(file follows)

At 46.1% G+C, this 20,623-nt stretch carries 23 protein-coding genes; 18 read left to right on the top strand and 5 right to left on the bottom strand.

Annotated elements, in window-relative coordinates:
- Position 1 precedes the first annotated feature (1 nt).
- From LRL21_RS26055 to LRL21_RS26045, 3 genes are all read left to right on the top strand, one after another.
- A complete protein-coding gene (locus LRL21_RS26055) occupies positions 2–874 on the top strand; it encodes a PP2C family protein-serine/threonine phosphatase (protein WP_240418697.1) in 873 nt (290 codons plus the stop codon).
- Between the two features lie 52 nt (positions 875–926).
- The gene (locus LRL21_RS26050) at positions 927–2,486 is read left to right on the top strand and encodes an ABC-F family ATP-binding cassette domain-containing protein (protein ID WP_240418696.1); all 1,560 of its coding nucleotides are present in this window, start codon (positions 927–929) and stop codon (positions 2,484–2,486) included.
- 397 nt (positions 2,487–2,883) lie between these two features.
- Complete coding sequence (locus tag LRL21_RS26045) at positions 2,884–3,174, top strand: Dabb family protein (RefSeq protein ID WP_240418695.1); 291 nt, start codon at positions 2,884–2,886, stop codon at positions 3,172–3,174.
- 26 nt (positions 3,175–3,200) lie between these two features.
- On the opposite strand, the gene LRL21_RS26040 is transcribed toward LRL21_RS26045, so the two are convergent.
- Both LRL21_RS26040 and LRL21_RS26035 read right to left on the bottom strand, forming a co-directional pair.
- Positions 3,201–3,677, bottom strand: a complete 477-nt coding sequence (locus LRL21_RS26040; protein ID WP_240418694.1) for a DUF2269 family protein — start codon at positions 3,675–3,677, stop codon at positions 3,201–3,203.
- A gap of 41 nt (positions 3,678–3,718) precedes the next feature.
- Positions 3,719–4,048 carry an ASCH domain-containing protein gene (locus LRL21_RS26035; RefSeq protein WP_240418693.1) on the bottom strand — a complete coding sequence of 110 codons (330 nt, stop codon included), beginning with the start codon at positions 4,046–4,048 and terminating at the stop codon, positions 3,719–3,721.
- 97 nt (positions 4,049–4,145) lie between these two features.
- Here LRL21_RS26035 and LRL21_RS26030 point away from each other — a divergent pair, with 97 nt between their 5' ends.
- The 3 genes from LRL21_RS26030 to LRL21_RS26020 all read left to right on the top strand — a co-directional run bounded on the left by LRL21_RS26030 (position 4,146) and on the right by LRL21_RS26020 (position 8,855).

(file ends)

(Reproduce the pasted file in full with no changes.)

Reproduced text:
At 46.1% G+C, this 20,623-nt stretch carries 23 protein-coding genes; 18 read left to right on the top strand and 5 right to left on the bottom strand.

Annotated elements, in window-relative coordinates:
- Position 1 precedes the first annotated feature (1 nt).
- From LRL21_RS26055 to LRL21_RS26045, 3 genes are all read left to right on the top strand, one after another.
- A complete protein-coding gene (locus LRL21_RS26055) occupies positions 2–874 on the top strand; it encodes a PP2C family protein-serine/threonine phosphatase (protein WP_240418697.1) in 873 nt (290 codons plus the stop codon).
- Between the two features lie 52 nt (positions 875–926).
- The gene (locus LRL21_RS26050) at positions 927–2,486 is read left to right on the top strand and encodes an ABC-F family ATP-binding cassette domain-containing protein (protein ID WP_240418696.1); all 1,560 of its coding nucleotides are present in this window, start codon (positions 927–929) and stop codon (positions 2,484–2,486) included.
- 397 nt (positions 2,487–2,883) lie between these two features.
- Complete coding sequence (locus tag LRL21_RS26045) at positions 2,884–3,174, top strand: Dabb family protein (RefSeq protein ID WP_240418695.1); 291 nt, start codon at positions 2,884–2,886, stop codon at positions 3,172–3,174.
- 26 nt (positions 3,175–3,200) lie between these two features.
- On the opposite strand, the gene LRL21_RS26040 is transcribed toward LRL21_RS26045, so the two are convergent.
- Both LRL21_RS26040 and LRL21_RS26035 read right to left on the bottom strand, forming a co-directional pair.
- Positions 3,201–3,677, bottom strand: a complete 477-nt coding sequence (locus LRL21_RS26040; protein ID WP_240418694.1) for a DUF2269 family protein — start codon at positions 3,675–3,677, stop codon at positions 3,201–3,203.
- A gap of 41 nt (positions 3,678–3,718) precedes the next feature.
- Positions 3,719–4,048 carry an ASCH domain-containing protein gene (locus LRL21_RS26035; RefSeq protein WP_240418693.1) on the bottom strand — a complete coding sequence of 110 codons (330 nt, stop codon included), beginning with the start codon at positions 4,046–4,048 and terminating at the stop codon, positions 3,719–3,721.
- 97 nt (positions 4,049–4,145) lie between these two features.
- Here LRL21_RS26035 and LRL21_RS26030 point away from each other — a divergent pair, with 97 nt between their 5' ends.
- The 3 genes from LRL21_RS26030 to LRL21_RS26020 all read left to right on the top strand — a co-directional run bounded on the left by LRL21_RS26030 (position 4,146) and on the right by LRL21_RS26020 (position 8,855).